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The Gormenghast castBringing Gormenghast to television for the BBC was a five year effort by producer Estelle Daniel and director Andy Wilson. Malcolm McKay (Yellowbacks) was hired to do the adaptation from Mervyn Peake's original novels, but Daniel and Wilson knew they had a big task in front of them when the first scripts arrived. Daniel says, "If anything was intimidating it was reading those scripts. Normally there are a couple of big set pieces. As I turned the pages there were floods, fires, murders. If you had the job of fitting all that into a feature film you would never do it. You would be killing people off at the rate of one every ten minutes."

The look of the entire piece would be essential, as the castle of Gormenghast itself is a major character. Wilson recalls, "I had found a painting by Max Ernst called The Entire City. It was Gormenghast for me. It looked oriental, like some high plains Chinese city, Lhasa or something. By coincidence Estelle had been in India with her husband. She brought back a picture of a  Ladakhi monastery in the high plains of India. We both had the same idea. Armed with this, plus the research done on Peake which showed the influences of China on his life (indeed, he was born there in 1911), made this a natural choice for the art direction to take. Christopher Hobbs, designer of films like Velvet Goldmine, was brought on board the production over 18 months before the cameras were to roll, as were costume designer Odile Dicks-Mireaux and cinematographer Gavin Finney.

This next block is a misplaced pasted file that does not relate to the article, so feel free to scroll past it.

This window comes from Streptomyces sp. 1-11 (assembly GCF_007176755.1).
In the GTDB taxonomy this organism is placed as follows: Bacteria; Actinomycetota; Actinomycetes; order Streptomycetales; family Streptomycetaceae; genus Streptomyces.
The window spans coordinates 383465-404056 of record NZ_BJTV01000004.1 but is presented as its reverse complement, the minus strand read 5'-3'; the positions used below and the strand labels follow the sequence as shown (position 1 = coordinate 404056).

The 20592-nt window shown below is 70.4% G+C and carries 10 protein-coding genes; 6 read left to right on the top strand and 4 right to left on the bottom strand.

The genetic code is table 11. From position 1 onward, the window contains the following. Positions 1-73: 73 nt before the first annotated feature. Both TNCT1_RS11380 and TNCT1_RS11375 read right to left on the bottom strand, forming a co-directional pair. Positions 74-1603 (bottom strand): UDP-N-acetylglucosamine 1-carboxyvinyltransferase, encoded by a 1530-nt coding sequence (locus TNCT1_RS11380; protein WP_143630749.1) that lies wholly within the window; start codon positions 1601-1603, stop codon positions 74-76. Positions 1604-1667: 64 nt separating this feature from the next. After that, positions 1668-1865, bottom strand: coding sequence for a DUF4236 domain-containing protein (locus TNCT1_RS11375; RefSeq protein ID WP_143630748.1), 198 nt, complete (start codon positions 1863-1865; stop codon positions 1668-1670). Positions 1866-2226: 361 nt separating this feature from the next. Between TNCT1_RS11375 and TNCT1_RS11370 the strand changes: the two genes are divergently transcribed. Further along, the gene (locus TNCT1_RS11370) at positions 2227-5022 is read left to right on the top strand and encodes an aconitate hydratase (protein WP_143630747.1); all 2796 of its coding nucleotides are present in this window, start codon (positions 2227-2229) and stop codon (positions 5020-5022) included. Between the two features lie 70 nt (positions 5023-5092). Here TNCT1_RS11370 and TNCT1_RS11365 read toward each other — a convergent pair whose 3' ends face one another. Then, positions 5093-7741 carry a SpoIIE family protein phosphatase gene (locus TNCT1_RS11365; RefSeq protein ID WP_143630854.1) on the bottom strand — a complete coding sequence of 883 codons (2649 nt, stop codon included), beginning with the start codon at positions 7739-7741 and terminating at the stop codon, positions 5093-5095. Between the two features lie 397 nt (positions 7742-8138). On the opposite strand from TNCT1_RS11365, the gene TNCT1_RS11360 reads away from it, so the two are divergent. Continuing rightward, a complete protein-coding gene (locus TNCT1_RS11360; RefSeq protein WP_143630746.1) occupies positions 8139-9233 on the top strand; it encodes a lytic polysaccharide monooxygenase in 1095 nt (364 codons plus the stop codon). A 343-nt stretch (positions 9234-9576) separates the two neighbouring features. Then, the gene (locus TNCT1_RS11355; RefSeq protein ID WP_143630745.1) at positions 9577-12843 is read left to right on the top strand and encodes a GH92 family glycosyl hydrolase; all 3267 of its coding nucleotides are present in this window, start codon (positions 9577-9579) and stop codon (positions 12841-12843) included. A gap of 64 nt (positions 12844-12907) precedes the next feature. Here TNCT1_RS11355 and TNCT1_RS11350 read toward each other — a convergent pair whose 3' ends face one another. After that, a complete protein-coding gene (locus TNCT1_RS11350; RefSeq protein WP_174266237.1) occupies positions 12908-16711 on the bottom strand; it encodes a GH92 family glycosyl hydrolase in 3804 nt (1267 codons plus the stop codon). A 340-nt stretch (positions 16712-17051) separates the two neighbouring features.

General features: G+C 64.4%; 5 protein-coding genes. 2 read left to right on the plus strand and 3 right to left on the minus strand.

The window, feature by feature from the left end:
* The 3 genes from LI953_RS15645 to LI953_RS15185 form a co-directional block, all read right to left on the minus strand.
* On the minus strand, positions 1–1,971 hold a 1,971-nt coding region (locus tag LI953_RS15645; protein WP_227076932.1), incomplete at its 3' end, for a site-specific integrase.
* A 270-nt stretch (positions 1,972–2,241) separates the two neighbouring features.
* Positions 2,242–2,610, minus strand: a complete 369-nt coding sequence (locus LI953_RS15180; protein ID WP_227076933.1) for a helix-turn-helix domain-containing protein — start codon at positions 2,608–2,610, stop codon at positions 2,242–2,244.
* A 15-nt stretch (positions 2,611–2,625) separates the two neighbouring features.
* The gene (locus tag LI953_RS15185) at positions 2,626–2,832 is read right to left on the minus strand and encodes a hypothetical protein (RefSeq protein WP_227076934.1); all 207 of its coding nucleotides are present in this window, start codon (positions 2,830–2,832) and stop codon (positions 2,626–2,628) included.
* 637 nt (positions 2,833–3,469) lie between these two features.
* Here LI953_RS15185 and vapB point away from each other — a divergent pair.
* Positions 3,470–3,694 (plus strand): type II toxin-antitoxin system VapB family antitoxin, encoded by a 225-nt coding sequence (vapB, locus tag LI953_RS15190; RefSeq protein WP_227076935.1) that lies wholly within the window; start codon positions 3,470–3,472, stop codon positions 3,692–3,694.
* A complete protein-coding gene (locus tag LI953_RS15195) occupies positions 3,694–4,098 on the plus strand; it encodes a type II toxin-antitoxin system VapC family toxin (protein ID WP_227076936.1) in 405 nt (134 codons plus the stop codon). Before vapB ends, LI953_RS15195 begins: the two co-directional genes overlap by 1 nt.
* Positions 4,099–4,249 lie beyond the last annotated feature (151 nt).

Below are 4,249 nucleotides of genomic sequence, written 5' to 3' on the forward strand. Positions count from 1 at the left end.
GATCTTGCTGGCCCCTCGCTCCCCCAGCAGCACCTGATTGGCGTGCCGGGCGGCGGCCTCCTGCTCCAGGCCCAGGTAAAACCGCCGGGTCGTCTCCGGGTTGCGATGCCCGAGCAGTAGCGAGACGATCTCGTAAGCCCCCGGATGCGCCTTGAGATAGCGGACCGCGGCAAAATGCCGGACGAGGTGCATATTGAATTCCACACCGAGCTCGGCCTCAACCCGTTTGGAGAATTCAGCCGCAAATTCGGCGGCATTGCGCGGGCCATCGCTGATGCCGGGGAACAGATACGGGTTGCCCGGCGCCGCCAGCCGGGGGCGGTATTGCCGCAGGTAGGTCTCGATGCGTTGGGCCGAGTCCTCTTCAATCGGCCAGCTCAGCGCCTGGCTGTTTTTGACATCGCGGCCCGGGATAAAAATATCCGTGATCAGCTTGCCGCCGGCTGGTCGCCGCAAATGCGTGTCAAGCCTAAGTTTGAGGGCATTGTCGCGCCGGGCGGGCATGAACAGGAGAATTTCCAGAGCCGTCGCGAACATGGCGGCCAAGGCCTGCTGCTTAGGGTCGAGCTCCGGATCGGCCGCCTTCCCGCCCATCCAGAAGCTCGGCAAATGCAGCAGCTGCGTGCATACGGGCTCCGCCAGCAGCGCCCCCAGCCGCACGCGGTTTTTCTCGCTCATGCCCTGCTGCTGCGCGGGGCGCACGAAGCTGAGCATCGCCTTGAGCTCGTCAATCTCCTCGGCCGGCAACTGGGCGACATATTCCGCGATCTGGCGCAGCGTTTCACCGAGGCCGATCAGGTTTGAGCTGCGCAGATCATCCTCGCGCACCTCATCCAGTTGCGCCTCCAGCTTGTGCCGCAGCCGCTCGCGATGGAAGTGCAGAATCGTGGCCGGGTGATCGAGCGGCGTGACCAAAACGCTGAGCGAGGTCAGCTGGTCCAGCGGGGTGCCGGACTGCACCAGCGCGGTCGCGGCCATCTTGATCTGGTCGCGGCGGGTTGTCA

Sets (numbering 120 in all) were erected in London's famous Shepperton Studios beginning in 1998, with a tremendous eye for detail, right down to the unusual paintings hung on the walls. All the hard work was acknowledged when Peake's family visited the sets, about which Hobbs says, "The family all seemed to think it was right, it looked how it should look, which was hugely pleasing for me."

Producer Daniel was also keen to use Gormenghast as a vehicle for reflecting on a century of art (even though the series itself is set in a timeless never-never land).  "It has allusions to lots of 20th century artists," she says, "We have commissioned original music by Richard Rodney Bennett and choral music by John Tavener (an incredible over-the-top score which perfectly compliments the series). We have nods to some of the great twentieth century artists - Kandinsky banners, sculptures that look like Miros, murals in the spirit of Klee. A good classic should operate on all sorts of different levels and that is there for the discerning audience," she said.

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